Article Text

This article has a correction. Please see:

Extended report
Predicting the outcome of ankylosing spondylitis therapy
  1. Nathan Vastesaeger1,
  2. Désirée van der Heijde2,
  3. Robert D Inman3,
  4. Yanxin Wang1,
  5. Atul Deodhar4,
  6. Benjamin Hsu5,
  7. Mahboob U Rahman6,
  8. Ben Dijkmans7,
  9. Piet Geusens8,
  10. Bert Vander Cruyssen9,
  11. Eduardo Collantes10,
  12. Joachim Sieper11,
  13. Jürgen Braun12
  1. 1Schering-Plough Corporation, Kenilworth, New Jersey, USA (Currently Merck, Whitehouse Station, New Jersey, USA)
  2. 2Leiden University Medical Center, Leiden, The Netherlands
  3. 3University of Toronto, Toronto, Canada
  4. 4Oregon Health and Science University, Portland, Oregon, USA
  5. 5Centocor Research & Development, Malvern, Pennsylvania, USA
  6. 6Formerly at Centocor Research & Development, Malvern, Pennsylvania, USA (Currently Pfizer, Collegeville, Pennsylvania, USA)
  7. 7VU Medical Centre, Amsterdam, The Netherlands
  8. 8University Hasselt, Hasselt, Belgium
  9. 9Ghent University Hospital, Ghent, Belgium
  10. 10Reina Sofia Hospital and University Cordoba, Cordoba, Spain
  11. 11Charite Hospital Berlin, Berlin, Germany
  12. 12Rheumazentrum Ruhrgebiet, Herne, Germany
  1. Correspondence to Dr Nathan Vastesaeger, Allewaertstraat 13, 2000 Antwerpen, Belgium; nathan.vastesaeger{at}


Objectives To create a model that provides a potential basis for candidate selection for anti-tumour necrosis factor (TNF) treatment by predicting future outcomes relative to the current disease profile of individual patients with ankylosing spondylitis (AS).

Methods ASSERT and GO–RAISE trial data (n=635) were analysed to identify baseline predictors for various disease-state and disease-activity outcome instruments in AS. Univariate, multivariate, receiver operator characteristic and correlation analyses were performed to select final predictors. Their associations with outcomes were explored. Matrix and algorithm-based prediction models were created using logistic and linear regression, and their accuracies were compared. Numbers needed to treat were calculated to compare the effect size of anti-TNF therapy between the AS matrix subpopulations. Data from registry populations were applied to study how a daily practice AS population is distributed over the prediction model.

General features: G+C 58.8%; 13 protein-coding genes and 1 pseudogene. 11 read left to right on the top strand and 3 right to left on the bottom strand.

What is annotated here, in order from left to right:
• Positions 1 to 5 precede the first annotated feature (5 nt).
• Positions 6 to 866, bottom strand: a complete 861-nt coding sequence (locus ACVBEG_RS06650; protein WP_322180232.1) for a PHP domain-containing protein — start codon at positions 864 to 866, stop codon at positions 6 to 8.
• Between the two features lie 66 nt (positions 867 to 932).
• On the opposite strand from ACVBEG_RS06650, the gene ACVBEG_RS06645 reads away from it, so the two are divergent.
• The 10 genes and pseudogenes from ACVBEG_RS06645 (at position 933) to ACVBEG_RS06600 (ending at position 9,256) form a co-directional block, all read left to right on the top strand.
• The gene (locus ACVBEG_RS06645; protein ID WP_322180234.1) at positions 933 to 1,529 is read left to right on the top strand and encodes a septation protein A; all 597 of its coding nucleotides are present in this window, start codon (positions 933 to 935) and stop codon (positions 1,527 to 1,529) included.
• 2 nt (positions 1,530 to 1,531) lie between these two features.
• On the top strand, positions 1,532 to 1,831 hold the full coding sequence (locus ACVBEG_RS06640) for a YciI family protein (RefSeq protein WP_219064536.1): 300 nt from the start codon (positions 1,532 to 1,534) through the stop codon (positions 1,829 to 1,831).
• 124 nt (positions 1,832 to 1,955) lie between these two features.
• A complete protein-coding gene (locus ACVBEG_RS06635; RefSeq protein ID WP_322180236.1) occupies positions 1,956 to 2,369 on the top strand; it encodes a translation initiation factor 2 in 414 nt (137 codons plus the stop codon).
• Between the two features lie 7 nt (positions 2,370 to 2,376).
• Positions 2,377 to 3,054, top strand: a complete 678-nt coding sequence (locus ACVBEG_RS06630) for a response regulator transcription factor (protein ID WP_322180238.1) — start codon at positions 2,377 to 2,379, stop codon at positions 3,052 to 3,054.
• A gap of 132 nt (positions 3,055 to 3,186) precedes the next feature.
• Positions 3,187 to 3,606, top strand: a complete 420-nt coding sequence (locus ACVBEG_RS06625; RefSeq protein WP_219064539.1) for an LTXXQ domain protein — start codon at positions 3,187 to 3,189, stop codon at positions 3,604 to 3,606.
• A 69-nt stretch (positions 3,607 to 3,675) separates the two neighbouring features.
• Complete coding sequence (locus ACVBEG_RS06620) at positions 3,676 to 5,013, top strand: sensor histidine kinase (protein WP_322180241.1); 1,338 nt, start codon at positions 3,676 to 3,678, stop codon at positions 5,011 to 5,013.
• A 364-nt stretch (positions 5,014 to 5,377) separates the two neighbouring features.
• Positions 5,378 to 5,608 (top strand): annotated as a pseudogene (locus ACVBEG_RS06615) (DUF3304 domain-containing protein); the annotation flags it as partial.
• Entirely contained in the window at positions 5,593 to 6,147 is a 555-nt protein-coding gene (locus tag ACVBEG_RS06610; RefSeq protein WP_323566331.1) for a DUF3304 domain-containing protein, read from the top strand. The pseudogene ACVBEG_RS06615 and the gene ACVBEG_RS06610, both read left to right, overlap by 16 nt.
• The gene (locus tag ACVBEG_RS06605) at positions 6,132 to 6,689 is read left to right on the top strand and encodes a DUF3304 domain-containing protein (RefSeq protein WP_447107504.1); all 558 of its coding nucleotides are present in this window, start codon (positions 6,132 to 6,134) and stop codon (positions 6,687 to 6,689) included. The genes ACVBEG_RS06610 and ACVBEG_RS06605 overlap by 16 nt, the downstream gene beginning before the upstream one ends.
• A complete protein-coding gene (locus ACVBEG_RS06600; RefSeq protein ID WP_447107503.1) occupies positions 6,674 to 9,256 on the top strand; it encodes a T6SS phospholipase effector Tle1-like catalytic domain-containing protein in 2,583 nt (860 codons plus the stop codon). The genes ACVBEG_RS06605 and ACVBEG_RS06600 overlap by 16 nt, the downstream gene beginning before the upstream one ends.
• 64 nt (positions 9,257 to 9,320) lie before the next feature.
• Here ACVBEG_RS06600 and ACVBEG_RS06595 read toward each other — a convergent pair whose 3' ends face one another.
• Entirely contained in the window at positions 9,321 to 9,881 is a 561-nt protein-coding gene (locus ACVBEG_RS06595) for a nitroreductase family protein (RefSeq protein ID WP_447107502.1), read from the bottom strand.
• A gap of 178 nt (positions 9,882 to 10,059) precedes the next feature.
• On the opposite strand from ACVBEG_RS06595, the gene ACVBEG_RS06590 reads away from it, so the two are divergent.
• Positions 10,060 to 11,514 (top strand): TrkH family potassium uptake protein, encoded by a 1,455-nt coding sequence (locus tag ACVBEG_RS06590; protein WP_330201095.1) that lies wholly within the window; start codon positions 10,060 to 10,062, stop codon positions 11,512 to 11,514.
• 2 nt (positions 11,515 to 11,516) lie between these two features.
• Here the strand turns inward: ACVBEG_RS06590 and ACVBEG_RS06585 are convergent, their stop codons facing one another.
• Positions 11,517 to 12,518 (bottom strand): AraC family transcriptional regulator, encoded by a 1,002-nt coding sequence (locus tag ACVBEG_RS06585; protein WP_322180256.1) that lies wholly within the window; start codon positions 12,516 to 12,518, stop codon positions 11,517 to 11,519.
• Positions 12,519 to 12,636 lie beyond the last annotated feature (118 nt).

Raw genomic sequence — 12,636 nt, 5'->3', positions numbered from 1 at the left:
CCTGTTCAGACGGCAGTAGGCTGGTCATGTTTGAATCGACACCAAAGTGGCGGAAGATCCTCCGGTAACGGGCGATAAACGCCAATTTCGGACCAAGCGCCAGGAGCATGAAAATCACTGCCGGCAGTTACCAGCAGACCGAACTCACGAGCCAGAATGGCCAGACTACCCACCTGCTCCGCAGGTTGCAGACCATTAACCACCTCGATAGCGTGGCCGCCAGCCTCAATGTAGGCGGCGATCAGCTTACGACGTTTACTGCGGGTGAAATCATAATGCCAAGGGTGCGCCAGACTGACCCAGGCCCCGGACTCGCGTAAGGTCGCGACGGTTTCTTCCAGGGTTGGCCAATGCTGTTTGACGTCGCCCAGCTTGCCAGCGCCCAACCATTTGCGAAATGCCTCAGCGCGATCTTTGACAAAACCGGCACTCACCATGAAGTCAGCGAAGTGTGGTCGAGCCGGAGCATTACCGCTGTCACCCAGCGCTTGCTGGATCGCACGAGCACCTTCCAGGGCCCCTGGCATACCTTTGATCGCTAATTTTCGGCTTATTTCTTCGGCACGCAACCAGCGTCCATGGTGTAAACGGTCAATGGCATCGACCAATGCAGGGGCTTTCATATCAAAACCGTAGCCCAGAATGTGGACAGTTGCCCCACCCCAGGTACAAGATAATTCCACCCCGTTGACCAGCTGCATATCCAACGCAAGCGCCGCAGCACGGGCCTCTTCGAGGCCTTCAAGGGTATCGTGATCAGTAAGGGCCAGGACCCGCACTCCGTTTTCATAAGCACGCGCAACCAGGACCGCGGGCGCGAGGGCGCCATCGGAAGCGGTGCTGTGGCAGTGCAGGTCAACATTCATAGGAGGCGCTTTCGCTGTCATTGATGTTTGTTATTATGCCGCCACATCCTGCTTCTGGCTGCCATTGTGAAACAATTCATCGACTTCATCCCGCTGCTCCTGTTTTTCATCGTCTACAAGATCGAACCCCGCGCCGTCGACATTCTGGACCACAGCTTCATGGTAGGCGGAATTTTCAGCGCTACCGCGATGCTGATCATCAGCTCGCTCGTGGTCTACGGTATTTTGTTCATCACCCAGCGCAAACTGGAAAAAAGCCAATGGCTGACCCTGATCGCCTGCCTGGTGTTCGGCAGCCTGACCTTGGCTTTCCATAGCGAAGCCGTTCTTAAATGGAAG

Results Age, Bath ankylosing spondylitis functional index (BASFI) score, enthesitis, therapy, C-reactive protein (CRP) and HLA-B27 genotype were identified as predictors. Their associations with each outcome instrument varied. However, the combination of these factors enabled adequate prediction of each outcome studied. The matrix model predicted outcomes as well as algorithm-based models and enabled direct comparison of the effect size of anti-TNF treatment outcome in various subpopulations. The trial populations reflected the daily practice AS population.

Conclusion Age, BASFI, enthesitis, therapy, CRP and HLA-B27 were associated with outcomes in AS. Their combined use enables adequate prediction of outcome resulting from anti-TNF and conventional therapy in various AS subpopulations. This may help guide clinicians in making treatment decisions in daily practice.

This paper is freely available online under the BMJ Journals unlocked scheme, see

Statistics from

Request Permissions

If you wish to reuse any or all of this article please use the link below which will take you to the Copyright Clearance Center’s RightsLink service. You will be able to get a quick price and instant permission to reuse the content in many different ways.

Supplementary materials


  • Funding BVC is a postdoctoral researcher supported by the FWO Flanders.

  • Competing interests None.

  • Provenance and peer review Not commissioned; externally peer reviewed.

Linked Articles

  • Miscellaneous
    BMJ Publishing Group Ltd and European League Against Rheumatism